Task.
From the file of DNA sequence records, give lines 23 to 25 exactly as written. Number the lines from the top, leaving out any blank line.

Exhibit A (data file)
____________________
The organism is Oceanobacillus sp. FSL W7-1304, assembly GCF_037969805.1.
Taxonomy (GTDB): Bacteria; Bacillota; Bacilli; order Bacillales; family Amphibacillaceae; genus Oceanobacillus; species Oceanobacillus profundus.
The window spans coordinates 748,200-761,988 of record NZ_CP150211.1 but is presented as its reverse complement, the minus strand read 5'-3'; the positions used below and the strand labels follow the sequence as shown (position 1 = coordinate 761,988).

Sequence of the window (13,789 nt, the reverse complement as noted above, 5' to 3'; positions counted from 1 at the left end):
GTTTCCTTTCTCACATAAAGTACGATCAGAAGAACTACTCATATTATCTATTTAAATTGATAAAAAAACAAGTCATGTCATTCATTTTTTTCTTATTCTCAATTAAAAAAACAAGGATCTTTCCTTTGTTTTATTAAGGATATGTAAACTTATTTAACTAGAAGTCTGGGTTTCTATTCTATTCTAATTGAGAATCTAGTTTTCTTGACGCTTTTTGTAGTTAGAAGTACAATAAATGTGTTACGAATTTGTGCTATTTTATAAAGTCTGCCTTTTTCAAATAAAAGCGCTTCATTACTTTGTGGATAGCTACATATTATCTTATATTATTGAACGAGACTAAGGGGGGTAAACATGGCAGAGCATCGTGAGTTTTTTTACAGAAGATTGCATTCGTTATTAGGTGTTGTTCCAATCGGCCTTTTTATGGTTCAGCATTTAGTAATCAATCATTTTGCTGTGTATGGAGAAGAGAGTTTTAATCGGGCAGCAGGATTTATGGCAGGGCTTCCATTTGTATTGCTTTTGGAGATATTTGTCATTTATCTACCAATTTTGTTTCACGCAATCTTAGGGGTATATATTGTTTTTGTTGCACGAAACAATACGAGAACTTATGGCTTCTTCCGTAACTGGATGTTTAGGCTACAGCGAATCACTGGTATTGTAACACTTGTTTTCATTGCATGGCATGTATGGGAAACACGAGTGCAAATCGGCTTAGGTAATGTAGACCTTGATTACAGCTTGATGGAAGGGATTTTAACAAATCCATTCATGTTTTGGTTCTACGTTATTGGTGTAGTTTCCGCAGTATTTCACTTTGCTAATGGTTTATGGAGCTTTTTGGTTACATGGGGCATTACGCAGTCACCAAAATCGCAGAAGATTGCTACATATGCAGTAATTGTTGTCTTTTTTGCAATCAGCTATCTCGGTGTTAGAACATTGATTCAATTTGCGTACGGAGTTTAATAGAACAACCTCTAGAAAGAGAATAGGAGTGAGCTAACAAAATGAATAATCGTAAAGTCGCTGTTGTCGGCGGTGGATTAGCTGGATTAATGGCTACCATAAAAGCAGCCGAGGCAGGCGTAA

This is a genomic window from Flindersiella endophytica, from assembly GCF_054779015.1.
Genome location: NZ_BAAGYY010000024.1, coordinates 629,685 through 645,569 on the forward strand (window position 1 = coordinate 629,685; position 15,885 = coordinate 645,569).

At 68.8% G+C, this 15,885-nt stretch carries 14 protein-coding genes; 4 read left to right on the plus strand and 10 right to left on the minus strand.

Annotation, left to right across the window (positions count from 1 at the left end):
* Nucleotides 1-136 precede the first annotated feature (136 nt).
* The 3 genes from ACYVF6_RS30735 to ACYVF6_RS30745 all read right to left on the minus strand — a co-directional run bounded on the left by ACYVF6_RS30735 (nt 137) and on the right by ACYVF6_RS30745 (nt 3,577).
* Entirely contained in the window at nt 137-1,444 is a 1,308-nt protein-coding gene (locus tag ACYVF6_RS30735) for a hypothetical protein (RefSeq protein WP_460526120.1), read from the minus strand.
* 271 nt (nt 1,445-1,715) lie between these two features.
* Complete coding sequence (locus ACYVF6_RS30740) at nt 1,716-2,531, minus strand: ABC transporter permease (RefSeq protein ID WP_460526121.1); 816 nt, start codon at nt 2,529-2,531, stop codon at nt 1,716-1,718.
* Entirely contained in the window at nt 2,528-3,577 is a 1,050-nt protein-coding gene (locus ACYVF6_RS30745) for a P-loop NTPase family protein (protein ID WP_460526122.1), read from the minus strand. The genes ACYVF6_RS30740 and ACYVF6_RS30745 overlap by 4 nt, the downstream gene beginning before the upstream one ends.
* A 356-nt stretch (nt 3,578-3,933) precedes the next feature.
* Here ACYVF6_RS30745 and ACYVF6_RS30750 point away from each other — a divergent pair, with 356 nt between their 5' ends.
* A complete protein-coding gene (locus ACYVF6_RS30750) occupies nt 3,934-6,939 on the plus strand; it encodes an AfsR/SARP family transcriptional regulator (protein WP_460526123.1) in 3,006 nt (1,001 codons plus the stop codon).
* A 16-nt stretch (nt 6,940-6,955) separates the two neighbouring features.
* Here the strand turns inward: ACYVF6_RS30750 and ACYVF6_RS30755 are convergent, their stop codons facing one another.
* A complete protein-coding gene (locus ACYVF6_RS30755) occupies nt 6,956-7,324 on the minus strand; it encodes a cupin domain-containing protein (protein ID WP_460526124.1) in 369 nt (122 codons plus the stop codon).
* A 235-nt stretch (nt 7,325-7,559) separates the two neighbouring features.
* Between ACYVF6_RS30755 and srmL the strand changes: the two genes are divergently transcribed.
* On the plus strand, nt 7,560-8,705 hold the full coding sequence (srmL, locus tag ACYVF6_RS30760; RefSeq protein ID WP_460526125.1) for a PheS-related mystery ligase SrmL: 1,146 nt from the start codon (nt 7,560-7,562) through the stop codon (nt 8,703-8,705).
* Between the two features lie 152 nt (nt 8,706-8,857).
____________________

* Between ACYVF6_RS30755 and srmL the strand changes: the two genes are divergently transcribed.
* On the plus strand, nt 7,560-8,705 hold the full coding sequence (srmL, locus tag ACYVF6_RS30760; RefSeq protein ID WP_460526125.1) for a PheS-related mystery ligase SrmL: 1,146 nt from the start codon (nt 7,560-7,562) through the stop codon (nt 8,703-8,705).
* Between the two features lie 152 nt (nt 8,706-8,857).